If a dot matrix printer shuts down and recovers frequently, it may be having problems with its "thermistor". A thermistor is a device used to keep the printer from overheating. Try replacing this part before you replace the entire print head.
Some printers can be set by dip switches for unidirectional or bidirectional printing. Bidirectional is normally faster, but might cause problems with graphic output for some combinations of applications and printers. If you suspect this problem, reset your dip switches for unidirectional printing.
If your output is double-spaced when you expect single-spaced, you may be getting an extra Carriage Return and Line Feed at the end of every line.Reset the dip switch(es) controlling this.
If your print quality is poor, first check the ribbon for wear. Also examine the print head spacing. Your head may be too far away from the platen for your current paper thickness. If adjusting the spacing doesn't solve the problem, clean the print head itself with a cotton swab dipped lightly in alcohol.
The following information may be helpful in resolving printer problems. For a comprehensive discussion of printing troubleshooting, see Appendix D, "Troubleshooting Printing Problems."
If a network printer sometimes goes off-line for no apparent reason and works fine when it is reinitialized, you may have a static problem. Large amounts of static can be generated by certain special papers, such as carbonless forms. Make sure your printer is properly grounded.
For example, the AutoCAD application talks directly to a COM port, then waits for a reply from that port. Since NetWare® software only redirects printing to LPT ports, AutoCAD ends up waiting for COM port activity when there won't be any.
You can handle this problem by saving a print job to a file and then using NPRINT or PCONSOLE to print the job. An alternative would be to plot to a file named "LPT1" after capturing the device LPT1 with the CAPTURE command.
Serial (RS-232) communication channels usually depend on certain control codes, such as X-On/X-Off, being sent as part of the data stream. A PostScript job on an RS-232 channel may include additional control characters to perform these tasks:
Request printer status (0x14)
Interrupt the PostScript interpreter (0x3)
Signal the end of a job (0x4)
Other control codes may also appear, such as 0x1, 0x11, 0x13, and 0x16, which perform similar functions.
When a serial printer receives a data stream containing control codes, the printer's communications interface traps and removes the control codes. When this is the case, it means that the serial channel is not binary-capable.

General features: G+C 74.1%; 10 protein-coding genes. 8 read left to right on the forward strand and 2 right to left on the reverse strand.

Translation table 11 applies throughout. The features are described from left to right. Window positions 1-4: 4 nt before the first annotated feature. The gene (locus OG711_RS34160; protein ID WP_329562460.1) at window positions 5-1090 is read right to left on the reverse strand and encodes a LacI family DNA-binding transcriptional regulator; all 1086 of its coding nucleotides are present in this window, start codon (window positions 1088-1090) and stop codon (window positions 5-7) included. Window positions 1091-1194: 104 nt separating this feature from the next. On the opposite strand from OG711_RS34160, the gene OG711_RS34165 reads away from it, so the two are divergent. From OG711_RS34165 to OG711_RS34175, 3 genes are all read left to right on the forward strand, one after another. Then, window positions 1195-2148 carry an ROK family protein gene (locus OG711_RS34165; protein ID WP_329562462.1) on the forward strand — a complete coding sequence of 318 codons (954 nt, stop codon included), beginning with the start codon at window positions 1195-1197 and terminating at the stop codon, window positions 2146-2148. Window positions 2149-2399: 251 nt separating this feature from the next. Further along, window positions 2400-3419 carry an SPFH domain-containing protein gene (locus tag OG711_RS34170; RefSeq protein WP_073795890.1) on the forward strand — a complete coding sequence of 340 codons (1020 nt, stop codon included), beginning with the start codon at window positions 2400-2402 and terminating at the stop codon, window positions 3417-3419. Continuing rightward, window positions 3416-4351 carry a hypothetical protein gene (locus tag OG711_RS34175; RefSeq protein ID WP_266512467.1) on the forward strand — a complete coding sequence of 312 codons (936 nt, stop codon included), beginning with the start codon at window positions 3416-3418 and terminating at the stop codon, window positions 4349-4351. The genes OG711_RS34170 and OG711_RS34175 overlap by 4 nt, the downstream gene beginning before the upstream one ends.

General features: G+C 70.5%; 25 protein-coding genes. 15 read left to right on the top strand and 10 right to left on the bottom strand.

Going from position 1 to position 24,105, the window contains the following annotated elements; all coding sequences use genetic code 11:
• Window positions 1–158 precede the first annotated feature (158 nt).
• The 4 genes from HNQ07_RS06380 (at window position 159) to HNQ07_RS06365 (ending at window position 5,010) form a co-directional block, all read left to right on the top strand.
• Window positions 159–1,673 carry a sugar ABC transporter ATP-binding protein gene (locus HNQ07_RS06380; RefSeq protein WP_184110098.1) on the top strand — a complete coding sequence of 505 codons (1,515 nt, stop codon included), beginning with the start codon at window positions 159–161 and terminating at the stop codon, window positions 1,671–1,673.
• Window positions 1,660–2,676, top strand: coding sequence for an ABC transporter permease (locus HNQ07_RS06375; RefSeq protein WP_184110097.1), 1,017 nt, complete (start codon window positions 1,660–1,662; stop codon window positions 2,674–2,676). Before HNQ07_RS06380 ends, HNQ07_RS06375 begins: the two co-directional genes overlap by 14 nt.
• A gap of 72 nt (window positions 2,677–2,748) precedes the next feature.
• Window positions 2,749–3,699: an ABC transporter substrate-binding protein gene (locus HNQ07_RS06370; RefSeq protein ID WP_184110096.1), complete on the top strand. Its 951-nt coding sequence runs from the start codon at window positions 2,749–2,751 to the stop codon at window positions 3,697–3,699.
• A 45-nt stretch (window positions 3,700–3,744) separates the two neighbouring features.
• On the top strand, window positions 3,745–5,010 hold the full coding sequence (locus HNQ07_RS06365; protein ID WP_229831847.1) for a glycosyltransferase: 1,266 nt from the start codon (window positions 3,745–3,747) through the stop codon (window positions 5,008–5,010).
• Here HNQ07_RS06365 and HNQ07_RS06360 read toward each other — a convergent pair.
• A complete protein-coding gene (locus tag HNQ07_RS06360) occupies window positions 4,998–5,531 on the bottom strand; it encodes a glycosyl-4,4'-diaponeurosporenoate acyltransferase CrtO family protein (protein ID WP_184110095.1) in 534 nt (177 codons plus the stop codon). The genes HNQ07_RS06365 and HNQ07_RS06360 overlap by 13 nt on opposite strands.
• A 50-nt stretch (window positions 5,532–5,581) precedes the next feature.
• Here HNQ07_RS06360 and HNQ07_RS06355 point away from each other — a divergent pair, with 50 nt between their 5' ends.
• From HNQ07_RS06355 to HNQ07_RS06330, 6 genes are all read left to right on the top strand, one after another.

If you direct binary data to this type of communication interface, some data values will be misinterpreted as control characters and erroneously stripped out. This, obviously, will affect the printer output, and cause distorted or garbled printing.
Also, a serial channel may be configured to use less than 8 bits of data per character, as described in the next section.
Centronics Parallel and Hewlett-Packard Remote Printer communications channels use 0x4 (Control-D) to signal the end of a job to the PostScript interpreter, or 0x3 (Control-C) to interrupt the interpreter, primarily because of the precedent set by the serial channel. This means that parallel and Remote Printer connections are also not binary capable.
Many DOS and Windows applications generate PostScript to be sent to a printer across a serial or parallel interface. These applications include the Control-D (0x4) character to signal the end of the job. If this data is sent to a queue serviced by an AppleTalk printer, the Control-D character will be passed to the printer's PostScript interpreter instead of being intercepted by the printer's serial or parallel interface. This can cause PostScript errors or job failures from these applications. ATPS solves this problem by filtering jobs for Control-D characters and replacing them with Printer Access Protocol (PAP) EOFs.
|NOTE: Other DOS and Windows applications may generate binary PostScript data, which could use Control-D as data rather than to signal the end of a job. For these applications, you should create a print job configuration using the "PostScript (Binary Graphics)" mode in PRINTCON.|